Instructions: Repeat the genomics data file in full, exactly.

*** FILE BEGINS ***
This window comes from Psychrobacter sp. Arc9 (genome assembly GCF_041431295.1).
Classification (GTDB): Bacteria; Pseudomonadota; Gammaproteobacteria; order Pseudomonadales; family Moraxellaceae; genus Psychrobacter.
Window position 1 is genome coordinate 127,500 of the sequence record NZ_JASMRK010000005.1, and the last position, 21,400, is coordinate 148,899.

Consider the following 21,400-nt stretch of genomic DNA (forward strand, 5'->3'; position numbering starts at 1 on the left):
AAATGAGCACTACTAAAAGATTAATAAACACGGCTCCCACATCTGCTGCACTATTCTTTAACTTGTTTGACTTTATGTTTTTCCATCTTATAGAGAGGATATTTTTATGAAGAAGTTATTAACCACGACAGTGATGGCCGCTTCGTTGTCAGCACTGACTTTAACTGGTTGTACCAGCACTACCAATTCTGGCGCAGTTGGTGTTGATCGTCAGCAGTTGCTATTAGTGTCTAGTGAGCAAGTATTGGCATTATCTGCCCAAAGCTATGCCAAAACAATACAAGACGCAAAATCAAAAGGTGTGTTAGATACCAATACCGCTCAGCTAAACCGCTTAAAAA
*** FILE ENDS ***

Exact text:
This window comes from Psychrobacter sp. Arc9 (genome assembly GCF_041431295.1).
Classification (GTDB): Bacteria; Pseudomonadota; Gammaproteobacteria; order Pseudomonadales; family Moraxellaceae; genus Psychrobacter.
Window position 1 is genome coordinate 127,500 of the sequence record NZ_JASMRK010000005.1, and the last position, 21,400, is coordinate 148,899.

Consider the following 21,400-nt stretch of genomic DNA (forward strand, 5'->3'; position numbering starts at 1 on the left):
AAATGAGCACTACTAAAAGATTAATAAACACGGCTCCCACATCTGCTGCACTATTCTTTAACTTGTTTGACTTTATGTTTTTCCATCTTATAGAGAGGATATTTTTATGAAGAAGTTATTAACCACGACAGTGATGGCCGCTTCGTTGTCAGCACTGACTTTAACTGGTTGTACCAGCACTACCAATTCTGGCGCAGTTGGTGTTGATCGTCAGCAGTTGCTATTAGTGTCTAGTGAGCAAGTATTGGCATTATCTGCCCAAAGCTATGCCAAAACAATACAAGACGCAAAATCAAAAGGTGTGTTAGATACCAATACCGCTCAGCTAAACCGCTTAAAAA